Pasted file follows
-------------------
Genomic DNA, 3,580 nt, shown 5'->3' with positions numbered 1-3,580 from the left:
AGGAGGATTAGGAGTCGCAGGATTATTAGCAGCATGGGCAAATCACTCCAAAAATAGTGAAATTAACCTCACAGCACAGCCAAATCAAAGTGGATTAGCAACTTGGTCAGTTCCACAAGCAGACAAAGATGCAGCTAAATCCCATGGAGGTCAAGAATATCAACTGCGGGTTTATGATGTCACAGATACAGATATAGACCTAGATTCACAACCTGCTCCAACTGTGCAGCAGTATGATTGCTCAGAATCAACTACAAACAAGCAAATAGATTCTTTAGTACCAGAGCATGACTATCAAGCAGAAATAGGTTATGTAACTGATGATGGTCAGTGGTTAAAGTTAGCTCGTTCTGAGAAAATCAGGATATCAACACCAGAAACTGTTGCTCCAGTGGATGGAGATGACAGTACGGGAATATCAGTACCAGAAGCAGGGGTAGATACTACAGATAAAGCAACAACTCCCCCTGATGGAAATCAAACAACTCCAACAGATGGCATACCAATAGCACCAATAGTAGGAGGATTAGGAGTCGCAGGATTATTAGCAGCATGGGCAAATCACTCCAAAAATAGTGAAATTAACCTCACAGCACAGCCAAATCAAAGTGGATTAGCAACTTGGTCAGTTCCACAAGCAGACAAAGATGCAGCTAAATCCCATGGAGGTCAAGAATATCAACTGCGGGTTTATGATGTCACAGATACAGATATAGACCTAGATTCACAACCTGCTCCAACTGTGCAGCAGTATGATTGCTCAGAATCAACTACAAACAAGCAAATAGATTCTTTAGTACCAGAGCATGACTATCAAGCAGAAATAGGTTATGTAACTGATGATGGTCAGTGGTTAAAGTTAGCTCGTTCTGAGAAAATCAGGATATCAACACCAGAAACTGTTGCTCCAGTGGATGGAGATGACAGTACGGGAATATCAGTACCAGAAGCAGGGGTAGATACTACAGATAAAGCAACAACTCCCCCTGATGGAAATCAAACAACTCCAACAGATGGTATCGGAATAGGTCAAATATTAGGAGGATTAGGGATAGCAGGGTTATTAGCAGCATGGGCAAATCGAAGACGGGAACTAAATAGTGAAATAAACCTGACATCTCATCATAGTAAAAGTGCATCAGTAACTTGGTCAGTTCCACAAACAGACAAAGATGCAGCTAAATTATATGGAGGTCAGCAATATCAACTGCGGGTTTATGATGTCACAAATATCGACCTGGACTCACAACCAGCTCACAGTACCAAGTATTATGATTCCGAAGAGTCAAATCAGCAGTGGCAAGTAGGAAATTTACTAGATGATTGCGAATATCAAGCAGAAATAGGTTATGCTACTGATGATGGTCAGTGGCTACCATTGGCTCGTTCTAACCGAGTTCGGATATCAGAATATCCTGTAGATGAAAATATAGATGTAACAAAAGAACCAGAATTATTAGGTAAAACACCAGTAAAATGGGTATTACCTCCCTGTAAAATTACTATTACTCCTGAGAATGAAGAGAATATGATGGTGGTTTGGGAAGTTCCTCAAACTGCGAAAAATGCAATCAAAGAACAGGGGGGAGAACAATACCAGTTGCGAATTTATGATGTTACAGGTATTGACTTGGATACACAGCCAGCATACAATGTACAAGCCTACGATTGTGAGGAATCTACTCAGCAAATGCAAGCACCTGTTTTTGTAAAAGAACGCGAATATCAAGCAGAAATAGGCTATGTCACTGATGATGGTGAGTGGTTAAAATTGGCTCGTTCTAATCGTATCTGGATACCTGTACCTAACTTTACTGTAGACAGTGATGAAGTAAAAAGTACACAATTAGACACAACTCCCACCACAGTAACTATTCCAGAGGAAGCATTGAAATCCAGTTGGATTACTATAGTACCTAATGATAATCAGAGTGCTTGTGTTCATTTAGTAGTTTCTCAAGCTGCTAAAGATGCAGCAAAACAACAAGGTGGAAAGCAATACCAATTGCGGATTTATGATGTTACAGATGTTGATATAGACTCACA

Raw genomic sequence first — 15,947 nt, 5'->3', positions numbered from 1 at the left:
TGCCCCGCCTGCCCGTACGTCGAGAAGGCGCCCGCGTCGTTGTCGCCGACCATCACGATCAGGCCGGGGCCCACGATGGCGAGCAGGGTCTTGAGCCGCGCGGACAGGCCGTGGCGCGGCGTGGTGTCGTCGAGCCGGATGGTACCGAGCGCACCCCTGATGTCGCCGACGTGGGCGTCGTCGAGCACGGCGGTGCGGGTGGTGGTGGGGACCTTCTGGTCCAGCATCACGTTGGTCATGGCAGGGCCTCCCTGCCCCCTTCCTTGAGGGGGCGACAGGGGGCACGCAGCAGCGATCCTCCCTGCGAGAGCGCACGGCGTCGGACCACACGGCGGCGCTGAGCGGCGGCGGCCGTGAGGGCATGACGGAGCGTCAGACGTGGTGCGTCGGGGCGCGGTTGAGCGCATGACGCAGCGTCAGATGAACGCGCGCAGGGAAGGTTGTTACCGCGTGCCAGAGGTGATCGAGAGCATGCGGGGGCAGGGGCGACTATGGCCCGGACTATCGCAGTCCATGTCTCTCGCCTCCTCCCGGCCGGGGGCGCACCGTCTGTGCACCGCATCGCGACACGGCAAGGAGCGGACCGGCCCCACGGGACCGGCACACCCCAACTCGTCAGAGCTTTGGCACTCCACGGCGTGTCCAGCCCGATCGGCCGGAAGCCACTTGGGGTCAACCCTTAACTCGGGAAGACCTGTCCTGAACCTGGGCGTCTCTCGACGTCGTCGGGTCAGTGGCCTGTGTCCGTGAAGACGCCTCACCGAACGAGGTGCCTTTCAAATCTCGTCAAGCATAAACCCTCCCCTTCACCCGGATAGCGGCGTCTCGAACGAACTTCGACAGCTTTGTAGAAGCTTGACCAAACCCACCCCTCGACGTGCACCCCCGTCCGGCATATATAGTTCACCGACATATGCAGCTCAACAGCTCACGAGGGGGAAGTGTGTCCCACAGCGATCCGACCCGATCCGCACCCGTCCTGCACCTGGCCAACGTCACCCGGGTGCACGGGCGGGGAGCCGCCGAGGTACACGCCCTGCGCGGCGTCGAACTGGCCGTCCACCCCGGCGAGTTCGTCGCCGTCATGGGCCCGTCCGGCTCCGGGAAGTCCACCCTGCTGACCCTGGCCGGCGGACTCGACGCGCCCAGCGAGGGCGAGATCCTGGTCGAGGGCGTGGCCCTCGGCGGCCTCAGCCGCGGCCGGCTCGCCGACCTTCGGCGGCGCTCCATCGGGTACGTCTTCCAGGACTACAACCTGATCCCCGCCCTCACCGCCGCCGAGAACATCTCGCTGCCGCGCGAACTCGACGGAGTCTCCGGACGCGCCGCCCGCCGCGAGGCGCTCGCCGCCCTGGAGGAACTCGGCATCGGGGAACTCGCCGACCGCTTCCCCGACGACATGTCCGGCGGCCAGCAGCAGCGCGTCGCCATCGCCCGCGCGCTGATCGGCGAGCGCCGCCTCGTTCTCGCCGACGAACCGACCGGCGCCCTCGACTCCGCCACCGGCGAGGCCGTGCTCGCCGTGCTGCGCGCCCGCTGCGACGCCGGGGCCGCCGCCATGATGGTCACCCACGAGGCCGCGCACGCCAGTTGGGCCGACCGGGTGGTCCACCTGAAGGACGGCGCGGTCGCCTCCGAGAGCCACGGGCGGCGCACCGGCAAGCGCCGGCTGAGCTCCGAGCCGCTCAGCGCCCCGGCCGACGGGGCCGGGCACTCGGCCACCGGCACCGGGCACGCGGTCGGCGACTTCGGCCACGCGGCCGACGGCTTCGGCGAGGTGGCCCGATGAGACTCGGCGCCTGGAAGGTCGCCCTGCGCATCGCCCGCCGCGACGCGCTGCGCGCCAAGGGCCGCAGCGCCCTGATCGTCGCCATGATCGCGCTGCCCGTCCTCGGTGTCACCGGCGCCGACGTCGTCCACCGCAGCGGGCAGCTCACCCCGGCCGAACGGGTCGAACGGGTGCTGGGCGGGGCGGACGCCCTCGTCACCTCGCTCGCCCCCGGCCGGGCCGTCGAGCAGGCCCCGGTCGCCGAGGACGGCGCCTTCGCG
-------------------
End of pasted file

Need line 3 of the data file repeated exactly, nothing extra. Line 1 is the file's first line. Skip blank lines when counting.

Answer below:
Raw genomic sequence first — 15,947 nt, 5'->3', positions numbered from 1 at the left: